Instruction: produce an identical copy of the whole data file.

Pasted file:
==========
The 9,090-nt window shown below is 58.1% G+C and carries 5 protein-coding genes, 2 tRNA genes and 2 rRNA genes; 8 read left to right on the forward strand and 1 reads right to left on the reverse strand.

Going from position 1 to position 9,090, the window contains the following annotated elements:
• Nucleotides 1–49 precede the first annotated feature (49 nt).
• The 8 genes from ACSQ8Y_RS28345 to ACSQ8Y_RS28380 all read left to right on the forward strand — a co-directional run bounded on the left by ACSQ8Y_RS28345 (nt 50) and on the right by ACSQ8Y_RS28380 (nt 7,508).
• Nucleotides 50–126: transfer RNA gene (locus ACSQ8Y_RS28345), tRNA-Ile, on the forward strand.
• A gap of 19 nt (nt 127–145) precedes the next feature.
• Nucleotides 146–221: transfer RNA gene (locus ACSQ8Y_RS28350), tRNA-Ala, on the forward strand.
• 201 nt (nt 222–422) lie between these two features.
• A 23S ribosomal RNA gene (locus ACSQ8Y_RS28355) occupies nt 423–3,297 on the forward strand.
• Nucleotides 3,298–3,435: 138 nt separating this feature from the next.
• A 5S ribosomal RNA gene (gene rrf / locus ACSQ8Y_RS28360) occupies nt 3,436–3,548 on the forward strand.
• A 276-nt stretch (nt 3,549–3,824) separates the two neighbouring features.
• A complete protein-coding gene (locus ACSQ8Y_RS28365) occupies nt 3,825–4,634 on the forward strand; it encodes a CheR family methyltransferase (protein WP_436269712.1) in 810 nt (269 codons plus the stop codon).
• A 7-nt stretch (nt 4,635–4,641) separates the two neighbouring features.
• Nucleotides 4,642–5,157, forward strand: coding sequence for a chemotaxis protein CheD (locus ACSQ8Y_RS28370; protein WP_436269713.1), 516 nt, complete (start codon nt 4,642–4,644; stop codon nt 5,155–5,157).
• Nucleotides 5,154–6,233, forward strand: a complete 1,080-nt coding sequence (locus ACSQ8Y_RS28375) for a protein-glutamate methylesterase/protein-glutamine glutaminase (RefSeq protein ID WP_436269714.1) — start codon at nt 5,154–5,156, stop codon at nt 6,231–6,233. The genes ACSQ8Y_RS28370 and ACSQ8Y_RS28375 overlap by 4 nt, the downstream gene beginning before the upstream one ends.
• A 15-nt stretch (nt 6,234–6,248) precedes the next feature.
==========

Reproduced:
The 9,090-nt window shown below is 58.1% G+C and carries 5 protein-coding genes, 2 tRNA genes and 2 rRNA genes; 8 read left to right on the forward strand and 1 reads right to left on the reverse strand.

Going from position 1 to position 9,090, the window contains the following annotated elements:
• Nucleotides 1–49 precede the first annotated feature (49 nt).
• The 8 genes from ACSQ8Y_RS28345 to ACSQ8Y_RS28380 all read left to right on the forward strand — a co-directional run bounded on the left by ACSQ8Y_RS28345 (nt 50) and on the right by ACSQ8Y_RS28380 (nt 7,508).
• Nucleotides 50–126: transfer RNA gene (locus ACSQ8Y_RS28345), tRNA-Ile, on the forward strand.
• A gap of 19 nt (nt 127–145) precedes the next feature.
• Nucleotides 146–221: transfer RNA gene (locus ACSQ8Y_RS28350), tRNA-Ala, on the forward strand.
• 201 nt (nt 222–422) lie between these two features.
• A 23S ribosomal RNA gene (locus ACSQ8Y_RS28355) occupies nt 423–3,297 on the forward strand.
• Nucleotides 3,298–3,435: 138 nt separating this feature from the next.
• A 5S ribosomal RNA gene (gene rrf / locus ACSQ8Y_RS28360) occupies nt 3,436–3,548 on the forward strand.
• A 276-nt stretch (nt 3,549–3,824) separates the two neighbouring features.
• A complete protein-coding gene (locus ACSQ8Y_RS28365) occupies nt 3,825–4,634 on the forward strand; it encodes a CheR family methyltransferase (protein WP_436269712.1) in 810 nt (269 codons plus the stop codon).
• A 7-nt stretch (nt 4,635–4,641) separates the two neighbouring features.
• Nucleotides 4,642–5,157, forward strand: coding sequence for a chemotaxis protein CheD (locus ACSQ8Y_RS28370; protein WP_436269713.1), 516 nt, complete (start codon nt 4,642–4,644; stop codon nt 5,155–5,157).
• Nucleotides 5,154–6,233, forward strand: a complete 1,080-nt coding sequence (locus ACSQ8Y_RS28375) for a protein-glutamate methylesterase/protein-glutamine glutaminase (RefSeq protein ID WP_436269714.1) — start codon at nt 5,154–5,156, stop codon at nt 6,231–6,233. The genes ACSQ8Y_RS28370 and ACSQ8Y_RS28375 overlap by 4 nt, the downstream gene beginning before the upstream one ends.
• A 15-nt stretch (nt 6,234–6,248) precedes the next feature.